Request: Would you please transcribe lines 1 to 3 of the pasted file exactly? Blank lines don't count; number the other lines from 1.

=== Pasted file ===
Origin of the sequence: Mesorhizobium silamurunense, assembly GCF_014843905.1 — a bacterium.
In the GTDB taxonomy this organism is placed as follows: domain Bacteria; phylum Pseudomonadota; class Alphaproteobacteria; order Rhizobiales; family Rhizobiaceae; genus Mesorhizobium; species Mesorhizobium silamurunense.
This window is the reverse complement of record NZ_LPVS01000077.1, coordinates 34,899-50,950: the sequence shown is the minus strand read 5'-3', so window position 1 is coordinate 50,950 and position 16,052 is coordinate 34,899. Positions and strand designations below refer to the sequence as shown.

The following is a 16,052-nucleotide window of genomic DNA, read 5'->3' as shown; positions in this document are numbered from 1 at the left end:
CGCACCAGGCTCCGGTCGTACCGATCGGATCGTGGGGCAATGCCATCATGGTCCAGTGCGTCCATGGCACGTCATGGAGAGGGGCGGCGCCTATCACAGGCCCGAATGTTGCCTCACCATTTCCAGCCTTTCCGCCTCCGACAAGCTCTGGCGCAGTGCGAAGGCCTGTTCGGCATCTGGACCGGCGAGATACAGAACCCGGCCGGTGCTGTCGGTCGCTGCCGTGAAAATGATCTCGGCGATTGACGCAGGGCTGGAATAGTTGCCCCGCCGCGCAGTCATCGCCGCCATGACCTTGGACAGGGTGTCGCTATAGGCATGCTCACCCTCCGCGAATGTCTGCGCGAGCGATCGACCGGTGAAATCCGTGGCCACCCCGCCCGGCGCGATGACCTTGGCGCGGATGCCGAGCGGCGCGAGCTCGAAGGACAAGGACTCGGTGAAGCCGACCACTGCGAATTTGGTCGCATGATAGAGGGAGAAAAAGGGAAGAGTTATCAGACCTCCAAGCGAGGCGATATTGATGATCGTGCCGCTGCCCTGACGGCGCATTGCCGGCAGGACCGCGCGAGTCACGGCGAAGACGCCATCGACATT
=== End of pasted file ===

Origin of the sequence: Mesorhizobium silamurunense, assembly GCF_014843905.1 — a bacterium.
In the GTDB taxonomy this organism is placed as follows: domain Bacteria; phylum Pseudomonadota; class Alphaproteobacteria; order Rhizobiales; family Rhizobiaceae; genus Mesorhizobium; species Mesorhizobium silamurunense.
This window is the reverse complement of record NZ_LPVS01000077.1, coordinates 34,899-50,950: the sequence shown is the minus strand read 5'-3', so window position 1 is coordinate 50,950 and position 16,052 is coordinate 34,899. Positions and strand designations below refer to the sequence as shown.